If you follow this approach what you are doing is buying the tefillin for yourself. We should note that since there is no market for used tefillin you would have to evaluate carefully how much a person would need to be paid in order to sell these tefillin. The reason is that you have to pay an amount for which the owner of these tefillin would be willing to part with these tefillin.

There is a dispute if one needs beis din to do the evaluation. However, for two reasons you can do the evaluation without beis din. First, both Rav Moshe Feinstein (Iggros Moshe (CM2, 45)) and the Chazon Ish (many anecdotes that are recorded in Orchos Ish) maintained that one who knows prices can do it on his own and if he needs help can ask experts. Second, since we mentioned that it is necessary nowadays to pay an amount that reflects the amount that a person would be willing to sell the tefillin for, it would suffice to record the price of new tefillin of this type and the condition of the tefillin in question.

Another issue is what you have to do about paying. While there are Rishonim (Rashi, Ramban, Ritvo in their commentary to Bava Metsiyo 29B) who maintain that you have to set money aside equal to the value of the tefillin, there are others (e.g. Rashbo ibid) who say you do not need to actually set money aside. The recent Acharonim (Chasam Sofer, Iggros Moshe, Pe’as Sodecho, Ohr Dovid) were of the opinion that you do not need to set money aside.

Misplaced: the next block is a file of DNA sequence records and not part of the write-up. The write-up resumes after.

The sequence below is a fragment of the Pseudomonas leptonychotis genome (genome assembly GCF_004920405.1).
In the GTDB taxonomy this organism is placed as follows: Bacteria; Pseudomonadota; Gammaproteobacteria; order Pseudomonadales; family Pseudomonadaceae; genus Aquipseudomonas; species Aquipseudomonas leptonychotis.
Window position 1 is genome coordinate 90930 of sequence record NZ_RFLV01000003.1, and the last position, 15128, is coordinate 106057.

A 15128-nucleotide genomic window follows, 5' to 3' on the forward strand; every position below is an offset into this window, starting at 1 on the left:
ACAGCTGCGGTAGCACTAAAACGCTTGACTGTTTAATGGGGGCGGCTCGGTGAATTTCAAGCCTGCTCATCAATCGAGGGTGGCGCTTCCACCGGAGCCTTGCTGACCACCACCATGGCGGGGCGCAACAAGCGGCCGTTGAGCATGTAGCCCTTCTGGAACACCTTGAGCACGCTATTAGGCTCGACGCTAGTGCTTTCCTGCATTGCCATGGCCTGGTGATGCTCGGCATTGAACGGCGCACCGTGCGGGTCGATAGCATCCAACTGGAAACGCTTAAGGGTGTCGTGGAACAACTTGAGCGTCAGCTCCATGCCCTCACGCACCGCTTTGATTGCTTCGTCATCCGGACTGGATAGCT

There is an interesting issue that the Pe’as Sodecho considers. He lived in a time of hyperinflation in Israel and suggested that since we have to take into account that it may be a long time before the true owner asks for his money, one should write the value in terms of something that is stable (e.g. gold in some periods).

We should note that even though, once you don’t have to set money aside, it would seem that the two approaches are very similar in practical terms, they really are in many ways quite different.

In the first approach, ownership is retained by the original owner of the tefillin. Your liability is limited to damages that result from carelessness. Furthermore, the owner will receive credit for the mitzvah of lending out the tefillin.

In the second approach, by contrast, you bought the tefillin and owe the owner the evaluated amount minus the cost for your work. But all the credit for lending out the tefillin will be yours.

In conclusion: You certainly can buy the tefillin without having to pay anything until the owner shows up, if that ever happens. Alternately, even if you don’t purchase the tefillin you probably may lend the tefillin to others.